Valle v. Frank Martz Coach Company et al

Filing 21

MEMORANDUM (Order to follow as separate docket entry) re 13 MOTION for Summary Judgment filed by Edward L. Steltz, Lisa Rohland, Frank Martz Coach Company Signed by Honorable James M. Munley on 11/16/17. (sm)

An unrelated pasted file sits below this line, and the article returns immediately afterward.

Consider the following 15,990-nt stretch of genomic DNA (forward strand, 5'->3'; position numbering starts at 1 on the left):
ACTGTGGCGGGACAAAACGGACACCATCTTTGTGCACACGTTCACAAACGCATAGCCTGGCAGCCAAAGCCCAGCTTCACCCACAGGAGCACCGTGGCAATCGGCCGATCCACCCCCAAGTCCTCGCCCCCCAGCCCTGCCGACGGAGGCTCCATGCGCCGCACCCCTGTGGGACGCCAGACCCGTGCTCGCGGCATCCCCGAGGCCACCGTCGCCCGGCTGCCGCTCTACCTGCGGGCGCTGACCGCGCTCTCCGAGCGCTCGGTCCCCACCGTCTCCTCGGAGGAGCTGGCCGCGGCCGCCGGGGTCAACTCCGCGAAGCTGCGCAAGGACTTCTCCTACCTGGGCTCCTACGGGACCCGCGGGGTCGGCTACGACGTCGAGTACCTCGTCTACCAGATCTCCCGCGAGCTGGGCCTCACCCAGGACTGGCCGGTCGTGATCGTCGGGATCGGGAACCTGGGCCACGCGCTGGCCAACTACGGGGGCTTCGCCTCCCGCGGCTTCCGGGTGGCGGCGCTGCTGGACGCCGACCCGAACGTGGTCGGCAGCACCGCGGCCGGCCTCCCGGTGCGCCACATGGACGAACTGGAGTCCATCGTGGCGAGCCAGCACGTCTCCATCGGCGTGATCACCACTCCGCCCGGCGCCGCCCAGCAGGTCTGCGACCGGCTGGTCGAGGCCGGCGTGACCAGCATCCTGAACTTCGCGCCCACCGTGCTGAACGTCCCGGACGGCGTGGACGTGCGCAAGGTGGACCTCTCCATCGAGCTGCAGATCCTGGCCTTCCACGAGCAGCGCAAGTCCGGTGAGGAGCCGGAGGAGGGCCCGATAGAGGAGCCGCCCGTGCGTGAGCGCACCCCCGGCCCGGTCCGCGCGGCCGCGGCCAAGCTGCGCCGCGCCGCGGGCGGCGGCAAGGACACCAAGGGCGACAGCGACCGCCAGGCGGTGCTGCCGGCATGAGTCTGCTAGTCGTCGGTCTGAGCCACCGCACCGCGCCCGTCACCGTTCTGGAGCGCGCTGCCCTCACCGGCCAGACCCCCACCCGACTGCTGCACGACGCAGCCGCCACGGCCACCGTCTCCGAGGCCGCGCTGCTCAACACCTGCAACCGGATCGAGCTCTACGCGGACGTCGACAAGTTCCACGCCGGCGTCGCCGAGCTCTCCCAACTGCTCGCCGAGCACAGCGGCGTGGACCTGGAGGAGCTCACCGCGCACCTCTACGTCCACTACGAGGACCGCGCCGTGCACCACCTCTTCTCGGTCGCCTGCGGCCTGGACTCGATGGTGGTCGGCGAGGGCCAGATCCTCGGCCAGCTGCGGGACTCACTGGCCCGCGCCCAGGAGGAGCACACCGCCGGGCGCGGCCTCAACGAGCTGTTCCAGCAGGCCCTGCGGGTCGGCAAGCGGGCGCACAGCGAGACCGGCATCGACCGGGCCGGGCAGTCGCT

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IN THE UNITED STATES DISTRICT COURT FOR THE MIDDLE DISTRICT OF PENNSYLVANIA MIRIAM VALLE, : No. 3:16cv1524 Plaintiff : v. : (Judge Munley) : : FRANK MARTZ COACH COMPANY, : EDWARD L. STELTZ, and LISA : ROHLAND, : Defendants : :::::::::::::::::::::::::::::::::::::::::::::::::::::::::::::::::::::::::::::::::::::::::::::::::::::::::::: MEMORANDUM Before the court for disposition is a motion for summary judgment filed by Defendants Frank Martz Coach Company, Edward L. Steltz, and Lisa Rohland. The matter has been fully briefed and is ripe for disposition. Background Plaintiff began working for Defendant Frank Martz Coach Company (hereinafter “Martz”) as a Ticket Agent at the Wilkes-Barre, PA terminal in August of 2011. (Doc. 14, Def. Stmt. of Mat. Facts (hereinafter “SOF”) ¶ 4).1 Plaintiff worked in this capacity until January 27, 2016, when the defendants terminated her employment. (Id.) 1 For this brief factual background section, we will cite to the defendants’ statement of material facts as to which no genuine issue remains to be tried. The plaintiff generally agrees with these background facts. On January 14, 2016, plaintiff advised her supervisor, Defendant Edward L. Steltz (hereinafter “Steltz”), that she would be undergoing breast surgery, and needed to apply for work leave pursuant to the Family and Medical Leave Act (hereinafter “FMLA”). (Id. ¶ 48). After properly completing her request form, the defendants approved plaintiff’s FMLA leave. (Id. ¶ 50). Plaintiff was scheduled to return to work following her surgery on January 25, 2016. (Id. ¶ 51). Due to complications, however, plaintiff’s return date was changed to January 29, 2016. (Id. ¶ 52). On January 26, 2016, Defendant Steltz contacted plaintiff and advised her that she needed to meet with him at corporate headquarters prior to reporting to work on January 29, 2016. (Id. ¶ 25). Defendant Steltz informed plaintiff that he could not discuss the reason for the meeting until they were face-to-face. (Id. ¶ 27). In response, plaintiff insisted on meeting as soon as possible. (Id. ¶ 28). The next day, on January 27, 2016, plaintiff met with Defendant Steltz, her union representative Sharooz Pourmonir 2, Union President Joe Kulakowski, and John Rice, who was the Director of Safety for Martz. (Id. ¶ 31). The purpose of this meeting was to advise plaintiff that an investigation had been conducted concerning allegations from her coworkers that she had made The record reflects several different first names for this witness. For our purposes, we will use the name referenced in Defendants’ SOF, Sharooz Pourmonir. 2 2 violent threats. (Id. ¶ 32). According to the defendants, on January 26, 2016, Pourmonir contacted Defendant Steltz concerning an “urgent situation” that required a meeting with Defendant Steltz, Defendant Lisa Rohland, the Terminal Director at Martz, and John Rice. (Id. ¶ 10). At this meeting, Defendant Steltz, Defendant Rohland, and Rice were informed that plaintiff was threatening a coworker, Ricardo Lema, and making “concerning comments” about Defendant Rohland. (Id. ¶ 12). This information came to light by way of Lori Danko, a Ticket Agent at Martz, who advised Defendant Steltz, Defendant Rohland, and Rice that plaintiff repeatedly told her that Lema “better watch out.” Plaintiff allegedly commented that “[Lema] rides his bike home late at night” and that “[she] know[s] people who can take care of that.” (Id. ¶13). Danko also informed them that plaintiff frequently stated things about Defendant Rohland such as “Lisa doesn’t know who she’s dealing with” and “she’s gonna get hers.” (Id. ¶ 14). Danko conveyed that she feared for her safety if plaintiff found out that she reported these comments to supervisors. (Id. ¶ 16). As a result of these allegations, Defendant Steltz initiated an investigation into these matters. (Id. ¶ 18). After talking with other Martz employees who worked at the terminal as well as a Martz customer who had reported similar concerns about plaintiff hurting Lema, Defendant Steltz scheduled the January 27, 2017 meeting with plaintiff. (Id. ¶ 19). 3 During this meeting, plaintiff denied making these threats. Defendant Steltz then advised plaintiff that Martz took the safety of its employees extremely seriously, and terminated plaintiff. (Id. ¶ 34). The termination occurred two days before plaintiff’s scheduled return to work. (Id.) Based upon these facts, plaintiff filed a two-count complaint on July 25, 2016, against Defendant Martz, Defendant Steltz, and Defendant Rohland. She raises an interference claim as well as a retaliation claim under the FMLA. The defendants filed the instant motion for summary judgment on May 9, 2017, bringing this case to its present posture. Jurisdiction The court has federal question jurisdiction over this FMLA action. See 28 U.S.C. § 1331 (“The district courts shall have original jurisdiction of all civil actions arising under the Constitution, laws, or treaties of the United States.”); 28 U.S.C. §§ 1343(a)(3), (4) (granting district court jurisdiction over civil actions brought to redress deprivations of constitutional or statutory rights by way of damages or equitable relief). Legal Standard Granting summary judgment is proper if the pleadings, depositions, answers to interrogatories, and admissions on file, together with the affidavits, if any, show that there is no genuine issue as to any material fact and that the 4 moving party is entitled to judgment as a matter of law. See Knabe v. Boury, 114 F.3d 407, 410 n.4 (3d Cir. 1997) (citing FED R. CIV. P. 56(C)). “[T]his standard provides that the mere existence of some alleged factual dispute between the parties will not defeat an otherwise properly supported motion for summary judgment; the requirement is that there be no genuine issue of material fact.” Anderson v. Liberty Lobby, Inc., 477 U.S. 242, 247-48 (1986) (emphasis in original). In considering a motion for summary judgment, the court must examine the facts in the light most favorable to the party opposing the motion. Int'l Raw Materials, Ltd. v. Stauffer Chem. Co., 898 F.2d 946, 949 (3d Cir. 1990). The burden is on the moving party to demonstrate that the evidence is such that a reasonable jury could not return a verdict for the non-moving party. Anderson, 477 U.S. at 248 (1986). A fact is material when it might affect the outcome of the suit under the governing law. Id. Where the non-moving party will bear the burden of proof at trial, the party moving for summary judgment may meet its burden by establishing that the evidentiary materials of record, if reduced to admissible evidence, would be insufficient to carry the non-movant's burden of proof at trial. Celotex v. Catrett, 477 U.S. 317, 322 (1986). Once the moving party satisfies its burden, the burden shifts to the nonmoving party, who must go beyond its pleadings, and designate specific facts by the use of affidavits, 5 depositions, admissions, or answers to interrogatories demonstrating that there is a genuine issue for trial. Id. at 324. Discussion Plaintiff brings both interference and retaliation claims pursuant to the FMLA. The FMLA contains two distinct provisions prohibiting employers from: (1) interfering with an employee’s exercise of her right to take reasonable leave for medical reasons; and (2) discriminating or retaliating against an employee who exercises this right. 29 U.S.C. § 2615(a); see also Lichtenstein v. Univ. of Pittsburgh Med. Ctr., 691 F. 3d 294, 301 (3d Cir. 2012); Callison v. City of Phila., 430 F.3d 117, 119 (3d Cir. 2005). The defendants argue that plaintiff’s FMLA interference claim in Count I is identical to her FMLA retaliation claim in Count II, and should therefore be dismissed as moot. We agree. The law provides that in a situation where a plaintiff presents both an interference claim and a retaliation claim on the basis that a defendant took adverse employment action against him because he requested FMLA leave, those claims should be analyzed as a single FMLA retaliation claim. See Conoshenti v. Pub. Serv. Elec. & Gas Co., 364 F.3d 135, 147 (3d Cir. 2004) (plaintiff claimed that his FMLA leave was used by the employer as a negative factor in the decision to discharge him, thus the court characterized the claim as a retaliation claim rather than an interference claim); 6 Mascioli v. Arby’s Restaurant Group, Inc., 610 F. Supp. 2d 419 (W.D. Pa. March 16, 2009) (“Plaintiff's interference claim is different ... because plaintiff claims her right to FMLA leave was interfered with after she requested leave.... Plaintiff's argument with respect to her interference claim is that defendant took an adverse employment action because she requested leave. This is, in essence, identical to her retaliation claim in count two”). Here, plaintiff asserts that the defendants terminated her from employment with Martz because she took FMLA leave, a hallmark FMLA retaliation claim. As such, we will dismiss plaintiff’s FMLA retaliation claim, and analyze plaintiff’s case under an FMLA retaliation claim framework. FMLA Retaliation Claim To establish an FMLA retaliation claim, the plaintiff must prove that: (1) she engaged in a protected activity under the FMLA; (2) she experienced an adverse employment action following the protected activity; and (3) a causal link exists between the protected activity and the adverse employment action. Krouse v. Am. Sterilizer Co., 126 F.3d 494, 500 (3d Cir. 1997). Here, defendants’ motion for summary judgment attacks the third element—the existence of a causal link between the protected activity and the adverse employment action. First, defendants argue that summary judgment is appropriate because the plaintiff admitted at her deposition that defendants did not terminate her because 7 she took FMLA leave. Specifically, after a series of back and forth dialogue regarding the timeframe of plaintiff’s termination, defense counsel asked plaintiff: “You were not terminated because you took FMLA, correct?” (Doc. 13-6, Pl.’s Dep. (hereinafter “Pl.’s Dep.”) at 51:1-2). Plaintiff responds to this question by stating: “I was not terminated because I took an FMLA.” (Id. 51:5-6). Defendants call the court’s attention to this testimony in bold lettering numerous times throughout their brief. We find defendants’ emphasis and reliance on this testimony unconvincing. Plaintiff’s “admission” appears to be a response of non-lawyer to clever, potentially manipulative, questioning. A review of plaintiff’s deposition suggests that plaintiff was confused by the question, as defense counsel asked it several times and received a variety of responses. Further, the fact that this case exists at all indicates that plaintiff believes the defendants violated her FMLA rights. Thus, we reject this argument and continue our analysis with whether plaintiff has established a causal connection between her termination and her use of FMLA leave. “To demonstrate a causal connection, a plaintiff generally must establish ‘either (1) an unusually suggestive temporal proximity between the protected activity and the allegedly retaliatory action, or (2) a pattern of antagonism, coupled with timing[.] ’ ” Budhun v. Reading Hosp. Med. Ctr., 765 F.3d 245, 258 (3d Cir. 2014) (quoting Lauren W. ex rel. Jean W. v. DeFlaminis, 480 F.3d 259, 8 267 (3d Cir. 2007)); see also Daniels v. Sch. Dist. of Phila., 776 F.3d 181, 196 (3d Cir. 2015) (noting that causation may be established by suggestive timing or other circumstantial evidence that supports the inference of retaliation). “Whether a causal link exists ‘must be considered with a careful eye to the specific facts and circumstances encountered.’ ” Id. (quoting Farrell v. Planters Lifesavers Co., 206 F.3d 271, 279 n.5 (3d Cir. 2000)). The Third Circuit has also emphasized that: It is causation, not temporal proximity itself, that is an element of plaintiff's prima facie case, and temporal proximity merely provides an evidentiary basis from which an inference can be drawn….When there may be valid reasons why the adverse employment action was not taken immediately, the absence of immediacy between the cause and effect does not disprove causation. Kachmar v. SunGard Data Sys., Inc., 109 F.3d 173, 178 (3d Cir. 1997). Regarding temporal proximity, the Third Circuit has held that an adverse employment action occurring within ten days from the date of the protected action is unusually suggestive. See, e.g., Shellenberger v. Summit Bancorp, Inc., 318 F.3d 183, 189 (3d Cir. 2003) (ten days deemed unduly suggestive); Lichtenstein, 691 F.3d at 307 (determining that termination less than a week after the plaintiff invoked her right to FMLA leave established causation); Jalil v. Avdel Corp., 873 F.2d 701, 708 (3d Cir. 1989) (reversing summary judgment for the defendant when plaintiff was fired two days after his employer received notice of his EEOC complaint). 9 The Third Circuit, however, has noted that a temporal proximity greater than ten days requires supplementary evidence of retaliatory motive. See LeBoon v. Lancaster Jewish Cmty. Ctr. Ass'n, 503 F.3d 217, 233 (3d Cir. 2007) (three months is not unusually suggestive); Williams v. Phila. Hous. Auth. Police Dep't, 380 F.3d 751, 760 (3d Cir. 2004) (two months is not unusually suggestive); Thomas v. Town of Hammonton, 351 F.3d 108, 114 (3d Cir. 2003) (finding temporal proximity not unusually suggestive when three weeks had elapsed between protected activity and adverse employment action); Farrell, 206 F.3d at 280 (finding that temporal proximity greater than ten days requires supplementary evidence of retaliatory motive). In the instant matter, plaintiff's allegations establish a close temporal proximity demonstrating a causal link between the protected activity and the adverse employment action. Plaintiff requested FMLA leave on January 14, 2016. (Doc. 14, Def. SOF ¶ 48). Shortly thereafter, defendants approved plaintiff's FMLA leave. (Id. ¶ 50). Plaintiff began her FMLA leave sometime around January 19, 2017, and was scheduled to return on January 29, 2016. (Id. ¶ 7). Defendants terminated plaintiff's employment on January 27, 2016, two days before she was scheduled to return. (Id. ¶ 6). Thus, we find that this adverse employment action, which occurred eight days after plaintiff’s FMLA leave period began, is unusually suggestive of discrimination. 10 In accordance with the law, defendants have answered plaintiff’s prima facie case by pointing to a legitimate, non-discriminatory reason for their decision to terminate plaintiff. See Ross v. Gilhuly, 755 F.3d 185, 193 (3d Cir. 2014). Defendants maintain that they terminated plaintiff for the threats that she made to and regarding coworkers prior to her termination. Specifically, threats that a fellow employee, Ricardo Lema, “better watch out” because “he rides his bike home late at night” and “[plaintiff] knows people who could take care of that” as well as threats that Defendant Rohland “doesn’t know who she’s dealing with.” (Doc. 13-5, Def.’s Br. in Supp. at 4). After Defendant Steltz learned of plaintiff’s threats on January 26, 2016, he conducted an investigation by interviewing terminal staff. Defendant Steltz, who was ultimately in charge of hiring and firing, made the determination based on the evidence collected during the investigation that the threats were credible and that plaintiff “could no longer be safely employed.” (Id. at 18). Having pointed to a legitimate, non-discriminatory reason for plaintiff’s termination, that being her misconduct at the workplace, plaintiff must now establish, by a preponderance of the evidence, that the defendants’ proffered legitimate, non-discriminatory reason is pretextual. Burton v. Teleflex Inc., 707 F.3d 417, 426-27 (3d Cir. 2013). The Third Circuit has recognized two ways in which a plaintiff can demonstrate that the defendants’ legitimate, non11 discriminatory reason is pretextual. See Fuentes v. Perskie, 32 F.3d 759 (3d Cir. 1994). Plaintiff can (1) point to evidence that would allow a factfinder to disbelieve the defendants’ reason for the adverse employment action by way of weaknesses, implausibilities, inconsistencies, incoherencies, or contradictions in the employer's proffered legitimate reasons; or (2) point to evidence that would allow a factfinder to believe that an invidious discriminatory reason was “more likely than not a motivating or determinative cause” of the employer's action. Id. at 764. Plaintiff, in her brief, has pointed to circumstantial evidence to discredit the defendants’ proffered reason for her termination. First, plaintiff argues that the temporal proximity in this case is unusually suggestive. For the reasons we discussed earlier, we agree. Next, plaintiff argues that there are several inconsistencies in the deposition testimony of the individuals responsible for investigating the alleged threats. Plaintiff points to deposition testimony in which Defendant Steltz, Defendant Rohland, and John Rice contradict each other on a number of issues. For example, the three disagree as to whether handwritten notes were taken during the course of the investigation—Defendant Steltz testified that only he and Defendant Rohland took handwritten notes during this time, and that he subsequently destroyed his (Doc. 13-6, Steltz Dep. (hereinafter “Steltz Dep.”) at 41:25-42:2); Defendant Rohland testified that she in fact did not 12 take notes (Doc. 13-6, Rohland Dep. at 43:14-18); and John Rice testified that he took notes but threw them away during the course of the investigation. (Doc. 136, Rice Dep. (hereinafter “Rice Dep.”) at 28:10-17). Defendant Steltz and Rice also disagree as to whether it was a joint decision between them to terminate plaintiff—Defendant Steltz testified that it was a joint decision (Steltz Dep. at 37:4-8), Rice testified that it was not a joint decision. (Rice Dep. at 52:11-18). Plaintiff claims that the “most telling” evidence in this case is that Defendant Steltz testified that the first time the alleged threats came to light was when plaintiff was out on approved FMLA leave. (Steltz Dep. at 66:4-11). Finally, plaintiff notes that none of the employees interviewed by Defendant Martz as part of their investigation can offer either a specific or approximate date as to when any of the alleged threats were made, including Lori Danko, who claims to “have heard these statements made in excess of fifty (50) times.” (Doc. 13-6, Danko Dep. at 15:17-20). After a careful review, we find that a reasonable factfinder could conclude that plaintiff was terminated for taking FMLA leave and that the defendants’ given reason for terminating her was pretextual. Accordingly, we find that plaintiff’s FMLA retaliation claim survives summary judgment. 13 Conclusion For the foregoing reasons we will deny defendants’ motion for summary judgment on plaintiff’s FMLA retaliation claim. We will dismiss plaintiff’s FMLA interference claim as moot. An appropriate order follows. BY THE COURT: Date: November 16, 2017 s/ James M. Munley______ JUDGE JAMES M. MUNLEY United States District Court 14